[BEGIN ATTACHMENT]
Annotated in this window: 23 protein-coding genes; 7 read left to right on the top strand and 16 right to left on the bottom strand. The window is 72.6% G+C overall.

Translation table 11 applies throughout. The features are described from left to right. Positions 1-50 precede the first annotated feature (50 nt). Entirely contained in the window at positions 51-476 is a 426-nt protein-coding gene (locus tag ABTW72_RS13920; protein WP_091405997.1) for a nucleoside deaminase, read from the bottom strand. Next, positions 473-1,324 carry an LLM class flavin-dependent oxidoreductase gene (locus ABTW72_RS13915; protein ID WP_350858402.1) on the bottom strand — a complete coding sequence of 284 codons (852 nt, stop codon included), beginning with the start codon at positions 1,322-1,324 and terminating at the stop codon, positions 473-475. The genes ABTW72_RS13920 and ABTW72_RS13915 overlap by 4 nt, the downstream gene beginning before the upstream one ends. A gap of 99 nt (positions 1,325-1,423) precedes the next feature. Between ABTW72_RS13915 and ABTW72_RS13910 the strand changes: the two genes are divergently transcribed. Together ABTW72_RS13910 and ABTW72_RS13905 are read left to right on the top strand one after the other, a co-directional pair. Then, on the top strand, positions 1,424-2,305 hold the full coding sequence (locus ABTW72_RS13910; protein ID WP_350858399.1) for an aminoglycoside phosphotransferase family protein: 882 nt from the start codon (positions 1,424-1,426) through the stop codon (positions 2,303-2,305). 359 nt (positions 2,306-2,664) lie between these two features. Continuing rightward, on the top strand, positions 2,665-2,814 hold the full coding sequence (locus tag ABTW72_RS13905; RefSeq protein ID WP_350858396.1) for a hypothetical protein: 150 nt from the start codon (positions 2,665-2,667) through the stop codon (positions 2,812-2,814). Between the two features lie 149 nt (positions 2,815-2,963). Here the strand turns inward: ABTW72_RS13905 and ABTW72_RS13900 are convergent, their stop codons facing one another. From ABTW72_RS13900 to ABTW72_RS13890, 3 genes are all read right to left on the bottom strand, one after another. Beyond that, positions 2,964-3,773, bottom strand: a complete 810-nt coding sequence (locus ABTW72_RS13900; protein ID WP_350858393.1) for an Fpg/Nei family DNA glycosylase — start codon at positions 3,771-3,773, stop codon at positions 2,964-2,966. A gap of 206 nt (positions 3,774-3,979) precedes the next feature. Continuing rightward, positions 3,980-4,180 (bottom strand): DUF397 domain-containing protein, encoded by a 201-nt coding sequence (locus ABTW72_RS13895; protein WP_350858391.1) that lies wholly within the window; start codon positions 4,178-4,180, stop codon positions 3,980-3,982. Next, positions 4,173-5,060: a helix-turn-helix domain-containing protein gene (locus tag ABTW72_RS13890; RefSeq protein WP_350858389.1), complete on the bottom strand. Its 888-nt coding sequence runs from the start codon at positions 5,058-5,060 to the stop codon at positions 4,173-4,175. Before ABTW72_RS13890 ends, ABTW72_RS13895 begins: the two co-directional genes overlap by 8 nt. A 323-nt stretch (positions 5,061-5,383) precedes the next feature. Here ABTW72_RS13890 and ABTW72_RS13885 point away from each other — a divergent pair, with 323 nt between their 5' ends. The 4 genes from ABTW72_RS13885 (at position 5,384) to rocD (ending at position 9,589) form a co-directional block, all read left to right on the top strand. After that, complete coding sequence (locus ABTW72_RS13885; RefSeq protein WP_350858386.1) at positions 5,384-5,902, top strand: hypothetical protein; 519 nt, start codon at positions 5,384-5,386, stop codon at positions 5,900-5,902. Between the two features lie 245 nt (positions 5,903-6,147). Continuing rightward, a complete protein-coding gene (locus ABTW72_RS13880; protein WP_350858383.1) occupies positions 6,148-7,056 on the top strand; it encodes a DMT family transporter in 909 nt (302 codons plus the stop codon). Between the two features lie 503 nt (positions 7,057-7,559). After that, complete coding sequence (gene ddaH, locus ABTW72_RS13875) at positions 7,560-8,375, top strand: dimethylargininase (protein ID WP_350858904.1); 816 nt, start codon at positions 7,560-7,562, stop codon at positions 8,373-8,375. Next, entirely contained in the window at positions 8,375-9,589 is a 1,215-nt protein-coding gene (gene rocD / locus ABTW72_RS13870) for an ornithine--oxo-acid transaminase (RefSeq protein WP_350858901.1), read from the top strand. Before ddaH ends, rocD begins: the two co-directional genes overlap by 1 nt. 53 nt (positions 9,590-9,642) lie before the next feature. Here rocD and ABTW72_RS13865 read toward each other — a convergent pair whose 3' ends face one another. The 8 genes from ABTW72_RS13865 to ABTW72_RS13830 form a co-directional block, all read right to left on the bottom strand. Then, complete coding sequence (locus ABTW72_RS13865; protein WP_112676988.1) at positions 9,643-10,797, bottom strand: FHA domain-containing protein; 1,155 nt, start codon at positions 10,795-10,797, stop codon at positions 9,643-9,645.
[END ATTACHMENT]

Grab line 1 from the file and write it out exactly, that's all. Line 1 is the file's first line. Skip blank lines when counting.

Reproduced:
Annotated in this window: 23 protein-coding genes; 7 read left to right on the top strand and 16 right to left on the bottom strand. The window is 72.6% G+C overall.